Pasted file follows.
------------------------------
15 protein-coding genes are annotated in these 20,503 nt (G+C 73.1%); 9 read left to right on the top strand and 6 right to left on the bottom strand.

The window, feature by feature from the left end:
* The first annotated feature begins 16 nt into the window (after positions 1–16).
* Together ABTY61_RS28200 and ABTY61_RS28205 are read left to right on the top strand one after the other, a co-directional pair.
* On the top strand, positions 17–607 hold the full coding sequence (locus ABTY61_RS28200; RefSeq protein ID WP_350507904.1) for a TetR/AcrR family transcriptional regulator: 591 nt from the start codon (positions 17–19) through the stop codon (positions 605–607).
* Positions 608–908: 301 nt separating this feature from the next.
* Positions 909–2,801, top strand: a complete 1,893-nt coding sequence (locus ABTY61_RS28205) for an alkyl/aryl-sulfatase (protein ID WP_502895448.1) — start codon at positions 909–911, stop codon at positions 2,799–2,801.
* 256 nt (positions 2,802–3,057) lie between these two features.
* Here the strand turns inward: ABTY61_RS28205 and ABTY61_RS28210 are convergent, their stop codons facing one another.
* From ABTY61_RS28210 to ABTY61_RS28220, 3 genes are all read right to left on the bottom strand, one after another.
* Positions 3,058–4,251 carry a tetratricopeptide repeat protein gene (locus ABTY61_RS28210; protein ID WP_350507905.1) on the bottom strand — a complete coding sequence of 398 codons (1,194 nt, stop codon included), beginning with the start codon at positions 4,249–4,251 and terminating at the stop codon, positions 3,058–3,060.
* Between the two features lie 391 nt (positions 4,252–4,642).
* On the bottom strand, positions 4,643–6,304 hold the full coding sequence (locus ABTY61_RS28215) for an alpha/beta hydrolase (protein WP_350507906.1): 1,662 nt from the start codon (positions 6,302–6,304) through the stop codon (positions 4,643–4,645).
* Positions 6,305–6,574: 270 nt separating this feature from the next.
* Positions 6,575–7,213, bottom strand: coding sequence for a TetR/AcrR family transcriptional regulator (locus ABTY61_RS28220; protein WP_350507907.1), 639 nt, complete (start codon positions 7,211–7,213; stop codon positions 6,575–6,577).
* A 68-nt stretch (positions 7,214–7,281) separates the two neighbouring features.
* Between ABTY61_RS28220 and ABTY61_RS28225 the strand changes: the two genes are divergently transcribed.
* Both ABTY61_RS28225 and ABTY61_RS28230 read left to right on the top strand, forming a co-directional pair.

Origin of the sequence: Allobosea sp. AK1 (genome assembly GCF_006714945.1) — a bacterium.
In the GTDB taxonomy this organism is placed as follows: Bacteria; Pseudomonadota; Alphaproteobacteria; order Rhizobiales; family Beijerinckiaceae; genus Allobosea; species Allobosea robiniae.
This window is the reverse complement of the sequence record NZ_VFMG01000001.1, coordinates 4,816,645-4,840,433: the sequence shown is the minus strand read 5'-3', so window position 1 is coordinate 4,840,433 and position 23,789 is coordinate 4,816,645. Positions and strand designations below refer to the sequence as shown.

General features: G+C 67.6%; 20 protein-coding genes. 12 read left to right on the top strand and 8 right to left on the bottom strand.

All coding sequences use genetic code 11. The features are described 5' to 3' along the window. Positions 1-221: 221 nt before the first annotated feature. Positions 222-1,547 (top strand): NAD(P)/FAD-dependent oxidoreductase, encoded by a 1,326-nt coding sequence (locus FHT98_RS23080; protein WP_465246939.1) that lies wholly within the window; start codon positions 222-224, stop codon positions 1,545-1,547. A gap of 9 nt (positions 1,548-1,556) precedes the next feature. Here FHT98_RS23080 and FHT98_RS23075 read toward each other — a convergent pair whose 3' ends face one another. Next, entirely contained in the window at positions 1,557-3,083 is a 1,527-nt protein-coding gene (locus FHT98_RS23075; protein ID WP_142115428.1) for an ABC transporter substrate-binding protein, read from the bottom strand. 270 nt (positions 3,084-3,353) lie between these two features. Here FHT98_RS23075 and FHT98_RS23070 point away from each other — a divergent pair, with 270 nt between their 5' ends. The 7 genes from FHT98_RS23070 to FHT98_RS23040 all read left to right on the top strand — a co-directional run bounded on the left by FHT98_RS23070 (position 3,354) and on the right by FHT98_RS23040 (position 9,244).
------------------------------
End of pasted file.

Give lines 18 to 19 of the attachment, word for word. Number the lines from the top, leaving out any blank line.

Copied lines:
* Both ABTY61_RS28225 and ABTY61_RS28230 read left to right on the top strand, forming a co-directional pair.

Origin of the sequence: Allobosea sp. AK1 (genome assembly GCF_006714945.1) — a bacterium.